In 2006 Satprem had sent a note to Kireet Joshi in which he wrote: “I have reached the goal.” What was the goal that he referred to? Was it the completion of the process of physical transformation or fixation of the supramental consciousness into his physical consciousness?
That I don’t know. Previously also he wrote to me that he had achieved the goal. What I know is that the supramental Light had come into his body. In his entire body there was a peculiar radiance. That I’ve observed. The way he used to walk showed he had no physical knowledge about his own body that’s why Sujata had to look after him.
Tell us something about Sujata-di’s sadhana?
Sujata was very silent about her sadhana. She had reached a very high level in sadhana. But she never revealed it except what she had said in her private conversations. She would narrate some of her experiences and those revealed that she had reached a very high level. We could understand that her consciousness was on a very high level. The supramental consciousness was present in her but she used to live in such a simple manner and she could adjust herself so well that it had to be seen to be believed. She had profound compassion and that used to come out.
Satprem and Sujata Nahar : The Twin Minstrels
In November 2006 I had received a letter from Sujata-di in which she wrote about Satprem: “He is deep in his new experiences…as he follows the footsteps of Sri Aurobindo and the Mother.” But within five months we learned about the passing away of Satprem followed by Sujata-di. Please tell us what you know about their last days.
Satprem did not fall ill. He had completely lost consciousness about his physical being. He himself didn’t know what he was doing. That’s why Sujata had to look after him day and night because the condition was very intense for the last six months before he passed away. Sujata didn’t have even a wink of sleep. If she had gone to bed at night, suddenly Satprem called out “Ma Douce” (my dear) so naturally she had to look after him constantly. Gradually her health deteriorated and she too became bed-ridden. According to my nephew Pratip who saw her before her death she was not in a condition even to be moved to a hospital and she was not very conscious. My sister Suprabha and Pratip were the last ones whom she spoke to.
Didn’t you have a talk with her?
No, we didn’t have a talk. Almost a month and a half before Sujata passed away, when I had rung her up accidentally she had answered the telephone. That was the last time we spoke to each other. We just exchanged pleasantries. Before she left her body she was in a semi-conscious state for several days. I was in Palitana at that time. I used to ring up everyday and inquire about her health. I returned to Calcutta on 3 May 2007. Next day in the morning Suprabha told me that Sujata had left.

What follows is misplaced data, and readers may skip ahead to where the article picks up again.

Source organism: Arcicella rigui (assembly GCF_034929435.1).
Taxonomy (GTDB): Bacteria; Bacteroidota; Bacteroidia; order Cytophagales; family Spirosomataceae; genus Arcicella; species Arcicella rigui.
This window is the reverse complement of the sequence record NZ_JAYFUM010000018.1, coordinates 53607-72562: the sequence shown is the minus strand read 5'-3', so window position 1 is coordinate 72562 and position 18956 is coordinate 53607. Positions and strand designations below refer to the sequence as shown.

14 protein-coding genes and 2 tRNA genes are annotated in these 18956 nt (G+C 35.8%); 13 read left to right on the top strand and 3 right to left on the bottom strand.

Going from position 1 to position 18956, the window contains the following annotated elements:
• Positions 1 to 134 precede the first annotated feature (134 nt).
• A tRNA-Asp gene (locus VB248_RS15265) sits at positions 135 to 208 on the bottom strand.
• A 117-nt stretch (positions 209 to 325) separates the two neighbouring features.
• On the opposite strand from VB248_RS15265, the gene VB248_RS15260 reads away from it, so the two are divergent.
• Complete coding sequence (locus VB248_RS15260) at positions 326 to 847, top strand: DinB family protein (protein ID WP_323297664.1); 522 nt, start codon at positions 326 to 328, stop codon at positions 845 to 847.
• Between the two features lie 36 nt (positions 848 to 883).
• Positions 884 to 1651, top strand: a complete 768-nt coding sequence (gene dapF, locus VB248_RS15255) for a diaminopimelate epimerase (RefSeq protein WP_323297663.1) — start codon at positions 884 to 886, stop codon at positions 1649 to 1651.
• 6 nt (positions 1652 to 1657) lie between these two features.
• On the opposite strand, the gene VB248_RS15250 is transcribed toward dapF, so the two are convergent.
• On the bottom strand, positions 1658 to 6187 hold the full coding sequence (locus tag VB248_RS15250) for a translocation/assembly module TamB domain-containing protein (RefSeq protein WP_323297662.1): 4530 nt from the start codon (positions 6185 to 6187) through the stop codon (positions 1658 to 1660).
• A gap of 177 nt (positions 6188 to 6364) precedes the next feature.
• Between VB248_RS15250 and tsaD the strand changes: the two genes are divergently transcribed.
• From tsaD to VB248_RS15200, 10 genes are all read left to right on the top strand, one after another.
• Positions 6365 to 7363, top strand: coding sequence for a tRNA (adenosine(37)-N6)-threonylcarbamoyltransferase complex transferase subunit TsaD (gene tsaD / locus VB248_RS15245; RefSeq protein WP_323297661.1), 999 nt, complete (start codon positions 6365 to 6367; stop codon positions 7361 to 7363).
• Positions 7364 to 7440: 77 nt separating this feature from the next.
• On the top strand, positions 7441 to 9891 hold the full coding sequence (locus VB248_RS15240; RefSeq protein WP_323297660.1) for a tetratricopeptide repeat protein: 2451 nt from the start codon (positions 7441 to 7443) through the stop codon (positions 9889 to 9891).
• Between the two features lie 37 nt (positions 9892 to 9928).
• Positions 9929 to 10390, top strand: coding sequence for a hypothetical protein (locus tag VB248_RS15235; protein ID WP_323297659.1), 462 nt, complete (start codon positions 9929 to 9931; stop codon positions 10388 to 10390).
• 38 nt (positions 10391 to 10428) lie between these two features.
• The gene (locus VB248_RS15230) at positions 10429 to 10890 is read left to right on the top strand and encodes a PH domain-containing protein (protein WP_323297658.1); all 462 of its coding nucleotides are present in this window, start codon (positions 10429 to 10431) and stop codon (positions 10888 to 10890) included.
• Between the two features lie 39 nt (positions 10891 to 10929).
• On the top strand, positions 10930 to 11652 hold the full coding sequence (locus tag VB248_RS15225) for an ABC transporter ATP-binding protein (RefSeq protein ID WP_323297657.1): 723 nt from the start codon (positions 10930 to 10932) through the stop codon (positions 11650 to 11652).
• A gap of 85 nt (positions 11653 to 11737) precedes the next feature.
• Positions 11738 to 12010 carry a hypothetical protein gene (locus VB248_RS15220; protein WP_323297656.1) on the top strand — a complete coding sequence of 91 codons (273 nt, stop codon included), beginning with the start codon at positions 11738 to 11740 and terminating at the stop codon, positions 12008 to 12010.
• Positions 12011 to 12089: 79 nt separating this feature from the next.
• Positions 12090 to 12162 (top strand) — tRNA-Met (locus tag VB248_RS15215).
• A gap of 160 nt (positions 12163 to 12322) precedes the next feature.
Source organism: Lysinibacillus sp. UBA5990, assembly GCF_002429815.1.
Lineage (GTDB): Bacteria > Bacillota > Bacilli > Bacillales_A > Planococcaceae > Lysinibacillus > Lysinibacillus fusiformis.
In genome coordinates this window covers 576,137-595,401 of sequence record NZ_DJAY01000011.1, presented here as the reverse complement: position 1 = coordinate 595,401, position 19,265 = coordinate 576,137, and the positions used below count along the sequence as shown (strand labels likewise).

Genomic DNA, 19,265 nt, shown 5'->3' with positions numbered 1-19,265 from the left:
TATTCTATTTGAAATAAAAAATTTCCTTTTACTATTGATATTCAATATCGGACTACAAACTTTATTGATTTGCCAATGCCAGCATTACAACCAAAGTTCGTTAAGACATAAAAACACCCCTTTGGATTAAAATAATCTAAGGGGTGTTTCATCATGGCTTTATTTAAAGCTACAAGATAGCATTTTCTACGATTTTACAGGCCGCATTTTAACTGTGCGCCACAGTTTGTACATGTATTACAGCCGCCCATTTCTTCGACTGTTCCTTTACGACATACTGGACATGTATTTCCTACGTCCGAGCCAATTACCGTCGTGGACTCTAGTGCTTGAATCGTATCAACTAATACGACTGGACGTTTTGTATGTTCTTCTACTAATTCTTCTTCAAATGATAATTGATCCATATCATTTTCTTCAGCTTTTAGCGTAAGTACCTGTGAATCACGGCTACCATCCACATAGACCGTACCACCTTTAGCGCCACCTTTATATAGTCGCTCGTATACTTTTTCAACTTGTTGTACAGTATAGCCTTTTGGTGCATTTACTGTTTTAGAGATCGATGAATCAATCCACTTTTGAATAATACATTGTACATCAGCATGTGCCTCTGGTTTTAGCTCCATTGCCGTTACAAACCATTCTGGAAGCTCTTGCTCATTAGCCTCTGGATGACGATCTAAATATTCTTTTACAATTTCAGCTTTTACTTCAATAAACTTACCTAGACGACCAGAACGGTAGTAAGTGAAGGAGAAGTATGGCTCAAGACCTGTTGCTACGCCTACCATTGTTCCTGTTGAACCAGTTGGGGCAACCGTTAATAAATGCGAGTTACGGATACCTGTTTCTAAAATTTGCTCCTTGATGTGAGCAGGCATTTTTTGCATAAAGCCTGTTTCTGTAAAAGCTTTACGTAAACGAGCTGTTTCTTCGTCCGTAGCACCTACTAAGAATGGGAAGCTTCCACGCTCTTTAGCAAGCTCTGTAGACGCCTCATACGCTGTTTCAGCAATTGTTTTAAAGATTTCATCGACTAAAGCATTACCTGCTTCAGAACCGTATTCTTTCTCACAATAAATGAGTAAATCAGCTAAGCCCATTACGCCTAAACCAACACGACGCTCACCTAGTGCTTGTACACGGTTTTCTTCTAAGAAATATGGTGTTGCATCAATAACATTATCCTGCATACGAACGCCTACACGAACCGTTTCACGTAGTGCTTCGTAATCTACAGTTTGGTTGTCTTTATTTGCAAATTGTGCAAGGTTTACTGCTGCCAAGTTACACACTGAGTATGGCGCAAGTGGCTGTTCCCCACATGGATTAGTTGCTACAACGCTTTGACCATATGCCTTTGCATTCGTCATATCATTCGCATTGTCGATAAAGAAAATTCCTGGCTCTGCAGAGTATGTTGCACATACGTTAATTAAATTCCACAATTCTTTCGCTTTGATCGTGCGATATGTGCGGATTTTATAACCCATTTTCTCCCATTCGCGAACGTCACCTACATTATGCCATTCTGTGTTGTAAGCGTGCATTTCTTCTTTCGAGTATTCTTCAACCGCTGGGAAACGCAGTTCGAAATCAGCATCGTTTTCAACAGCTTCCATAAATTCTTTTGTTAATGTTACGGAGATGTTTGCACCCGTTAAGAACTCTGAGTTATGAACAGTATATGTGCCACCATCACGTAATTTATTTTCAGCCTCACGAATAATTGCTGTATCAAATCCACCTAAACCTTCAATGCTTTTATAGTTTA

What happened to the mortal remains of Satprem and Sujata-di?
In Land’s End, that is, in the lawn of their house at Kotagiri, both Satprem and Sujata were buried side-by-side near the bush where the Shiva-lingam was placed.
Tell us something about the role Sujata-di had played in the sadhana of Satprem.
In one sentence I can say: Without Sujata Satprem was incomplete. And without Satprem Sujata would not have perhaps achieved so much. Basically Sujata had a beautiful soul since her childhood which developed under the Mother and Pavitra and then it bloomed in the company of Satprem.
What follows is a brief description of the last days of Satprem and Sujata Nahar that was reported to the present interviewer by the late Suprabha Nahar, youngest sister of Sujata Nahar, and late Dr. Kireet Joshi:
Two months before Satprem left his body he had said: “The work is done.” His end came on the morning of Monday 9 April 2007. The last word he uttered while taking his breakfast was: “MA.” He was helped by the lady who looked after him and Sujata Nahar to get up from the bed and sit on the sofa kept near the cot. When she went to remove the curtains so that the morning light could enter the room, she heard two guttural sounds. She came to Satprem and saw that he had left his body in the sitting position with one eye closed and the other eye looking at a photograph of Sri Aurobindo. The following night his body was laid to rest in his garden.
Sujata Nahar was already bed-ridden when Satprem left his body. She had stopped talking and would only indicate whether she would take the liquid food or not that was given to her. Occasionally she called: “Ma, Ma.” On 4 May 2007, exactly twenty five days after the physical departure of Satprem, Sujata Nahar passed away. A passage from Mother’s Agenda (20 April 1966, re: Anousuya’s demise) was read out to her by an attendant. Afterwards she was given some water to drink which she took and soon after she left her body.
From left to right: Nirmal Singh Nahar, Prova Nahar (wife of Nirmal Singh Nahar), Sujata Nahar, Satprem and Suprabha Nahar.